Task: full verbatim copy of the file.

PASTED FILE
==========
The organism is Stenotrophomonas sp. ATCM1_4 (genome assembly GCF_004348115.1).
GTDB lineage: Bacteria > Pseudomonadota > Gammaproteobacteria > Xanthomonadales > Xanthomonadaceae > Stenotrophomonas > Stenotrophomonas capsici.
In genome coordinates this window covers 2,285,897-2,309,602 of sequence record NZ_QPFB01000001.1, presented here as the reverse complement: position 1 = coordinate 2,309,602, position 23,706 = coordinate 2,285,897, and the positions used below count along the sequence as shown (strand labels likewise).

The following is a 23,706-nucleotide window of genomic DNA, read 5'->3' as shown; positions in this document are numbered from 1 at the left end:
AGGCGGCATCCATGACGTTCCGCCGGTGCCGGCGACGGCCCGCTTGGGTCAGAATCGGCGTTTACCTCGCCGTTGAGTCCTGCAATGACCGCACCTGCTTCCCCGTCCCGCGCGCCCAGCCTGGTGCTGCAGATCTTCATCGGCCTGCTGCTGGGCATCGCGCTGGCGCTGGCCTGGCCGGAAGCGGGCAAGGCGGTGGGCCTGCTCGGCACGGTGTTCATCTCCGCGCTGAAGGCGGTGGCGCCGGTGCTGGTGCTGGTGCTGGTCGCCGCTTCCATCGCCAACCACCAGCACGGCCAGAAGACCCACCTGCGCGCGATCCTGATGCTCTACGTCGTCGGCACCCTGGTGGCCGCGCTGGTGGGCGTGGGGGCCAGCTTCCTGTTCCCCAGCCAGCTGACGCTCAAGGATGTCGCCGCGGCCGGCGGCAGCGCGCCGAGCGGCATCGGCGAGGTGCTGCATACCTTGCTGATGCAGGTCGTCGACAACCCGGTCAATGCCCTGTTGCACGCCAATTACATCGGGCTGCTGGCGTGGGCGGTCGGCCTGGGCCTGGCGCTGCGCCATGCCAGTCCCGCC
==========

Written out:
The organism is Stenotrophomonas sp. ATCM1_4 (genome assembly GCF_004348115.1).
GTDB lineage: Bacteria > Pseudomonadota > Gammaproteobacteria > Xanthomonadales > Xanthomonadaceae > Stenotrophomonas > Stenotrophomonas capsici.
In genome coordinates this window covers 2,285,897-2,309,602 of sequence record NZ_QPFB01000001.1, presented here as the reverse complement: position 1 = coordinate 2,309,602, position 23,706 = coordinate 2,285,897, and the positions used below count along the sequence as shown (strand labels likewise).

The following is a 23,706-nucleotide window of genomic DNA, read 5'->3' as shown; positions in this document are numbered from 1 at the left end:
AGGCGGCATCCATGACGTTCCGCCGGTGCCGGCGACGGCCCGCTTGGGTCAGAATCGGCGTTTACCTCGCCGTTGAGTCCTGCAATGACCGCACCTGCTTCCCCGTCCCGCGCGCCCAGCCTGGTGCTGCAGATCTTCATCGGCCTGCTGCTGGGCATCGCGCTGGCGCTGGCCTGGCCGGAAGCGGGCAAGGCGGTGGGCCTGCTCGGCACGGTGTTCATCTCCGCGCTGAAGGCGGTGGCGCCGGTGCTGGTGCTGGTGCTGGTCGCCGCTTCCATCGCCAACCACCAGCACGGCCAGAAGACCCACCTGCGCGCGATCCTGATGCTCTACGTCGTCGGCACCCTGGTGGCCGCGCTGGTGGGCGTGGGGGCCAGCTTCCTGTTCCCCAGCCAGCTGACGCTCAAGGATGTCGCCGCGGCCGGCGGCAGCGCGCCGAGCGGCATCGGCGAGGTGCTGCATACCTTGCTGATGCAGGTCGTCGACAACCCGGTCAATGCCCTGTTGCACGCCAATTACATCGGGCTGCTGGCGTGGGCGGTCGGCCTGGGCCTGGCGCTGCGCCATGCCAGTCCCGCC